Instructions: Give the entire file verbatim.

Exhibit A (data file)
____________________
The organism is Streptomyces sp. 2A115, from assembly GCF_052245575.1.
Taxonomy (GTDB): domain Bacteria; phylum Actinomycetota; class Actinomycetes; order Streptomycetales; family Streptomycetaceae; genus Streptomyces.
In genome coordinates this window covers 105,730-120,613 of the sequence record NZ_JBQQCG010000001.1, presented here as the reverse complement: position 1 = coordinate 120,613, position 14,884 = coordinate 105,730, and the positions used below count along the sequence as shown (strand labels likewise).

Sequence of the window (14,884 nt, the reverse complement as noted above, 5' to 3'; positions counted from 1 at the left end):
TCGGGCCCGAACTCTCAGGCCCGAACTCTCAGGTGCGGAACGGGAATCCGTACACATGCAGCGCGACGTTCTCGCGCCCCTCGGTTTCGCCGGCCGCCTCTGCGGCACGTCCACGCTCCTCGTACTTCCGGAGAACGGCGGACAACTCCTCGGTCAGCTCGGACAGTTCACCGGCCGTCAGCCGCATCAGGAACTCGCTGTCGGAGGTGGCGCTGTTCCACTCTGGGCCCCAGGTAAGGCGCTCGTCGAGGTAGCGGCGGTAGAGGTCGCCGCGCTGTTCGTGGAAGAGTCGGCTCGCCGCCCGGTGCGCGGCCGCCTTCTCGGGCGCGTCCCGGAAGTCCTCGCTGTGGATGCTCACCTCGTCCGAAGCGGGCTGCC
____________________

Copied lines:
The organism is Streptomyces sp. 2A115, from assembly GCF_052245575.1.
Taxonomy (GTDB): domain Bacteria; phylum Actinomycetota; class Actinomycetes; order Streptomycetales; family Streptomycetaceae; genus Streptomyces.
In genome coordinates this window covers 105,730-120,613 of the sequence record NZ_JBQQCG010000001.1, presented here as the reverse complement: position 1 = coordinate 120,613, position 14,884 = coordinate 105,730, and the positions used below count along the sequence as shown (strand labels likewise).

Sequence of the window (14,884 nt, the reverse complement as noted above, 5' to 3'; positions counted from 1 at the left end):
TCGGGCCCGAACTCTCAGGCCCGAACTCTCAGGTGCGGAACGGGAATCCGTACACATGCAGCGCGACGTTCTCGCGCCCCTCGGTTTCGCCGGCCGCCTCTGCGGCACGTCCACGCTCCTCGTACTTCCGGAGAACGGCGGACAACTCCTCGGTCAGCTCGGACAGTTCACCGGCCGTCAGCCGCATCAGGAACTCGCTGTCGGAGGTGGCGCTGTTCCACTCTGGGCCCCAGGTAAGGCGCTCGTCGAGGTAGCGGCGGTAGAGGTCGCCGCGCTGTTCGTGGAAGAGTCGGCTCGCCGCCCGGTGCGCGGCCGCCTTCTCGGGCGCGTCCCGGAAGTCCTCGCTGTGGATGCTCACCTCGTCCGAAGCGGGCTGCC